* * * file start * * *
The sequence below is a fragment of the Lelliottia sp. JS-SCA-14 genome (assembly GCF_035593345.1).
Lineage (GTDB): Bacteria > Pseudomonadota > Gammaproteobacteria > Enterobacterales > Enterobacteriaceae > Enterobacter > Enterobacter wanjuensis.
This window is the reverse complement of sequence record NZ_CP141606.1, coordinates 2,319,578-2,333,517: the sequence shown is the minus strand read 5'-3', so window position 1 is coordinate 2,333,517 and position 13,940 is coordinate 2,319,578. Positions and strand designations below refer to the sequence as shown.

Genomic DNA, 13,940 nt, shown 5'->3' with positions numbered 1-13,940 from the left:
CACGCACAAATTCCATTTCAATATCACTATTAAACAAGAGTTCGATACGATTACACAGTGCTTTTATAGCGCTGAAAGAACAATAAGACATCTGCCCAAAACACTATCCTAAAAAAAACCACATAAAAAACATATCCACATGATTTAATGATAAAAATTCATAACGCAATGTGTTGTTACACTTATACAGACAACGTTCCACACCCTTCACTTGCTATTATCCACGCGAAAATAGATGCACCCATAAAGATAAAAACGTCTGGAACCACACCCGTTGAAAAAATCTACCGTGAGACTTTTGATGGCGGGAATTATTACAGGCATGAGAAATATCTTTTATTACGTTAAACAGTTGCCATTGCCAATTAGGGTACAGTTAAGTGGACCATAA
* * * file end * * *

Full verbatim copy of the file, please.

The sequence below is a fragment of the Lelliottia sp. JS-SCA-14 genome (assembly GCF_035593345.1).
Lineage (GTDB): Bacteria > Pseudomonadota > Gammaproteobacteria > Enterobacterales > Enterobacteriaceae > Enterobacter > Enterobacter wanjuensis.
This window is the reverse complement of sequence record NZ_CP141606.1, coordinates 2,319,578-2,333,517: the sequence shown is the minus strand read 5'-3', so window position 1 is coordinate 2,333,517 and position 13,940 is coordinate 2,319,578. Positions and strand designations below refer to the sequence as shown.

Genomic DNA, 13,940 nt, shown 5'->3' with positions numbered 1-13,940 from the left:
CACGCACAAATTCCATTTCAATATCACTATTAAACAAGAGTTCGATACGATTACACAGTGCTTTTATAGCGCTGAAAGAACAATAAGACATCTGCCCAAAACACTATCCTAAAAAAAACCACATAAAAAACATATCCACATGATTTAATGATAAAAATTCATAACGCAATGTGTTGTTACACTTATACAGACAACGTTCCACACCCTTCACTTGCTATTATCCACGCGAAAATAGATGCACCCATAAAGATAAAAACGTCTGGAACCACACCCGTTGAAAAAATCTACCGTGAGACTTTTGATGGCGGGAATTATTACAGGCATGAGAAATATCTTTTATTACGTTAAACAGTTGCCATTGCCAATTAGGGTACAGTTAAGTGGACCATAA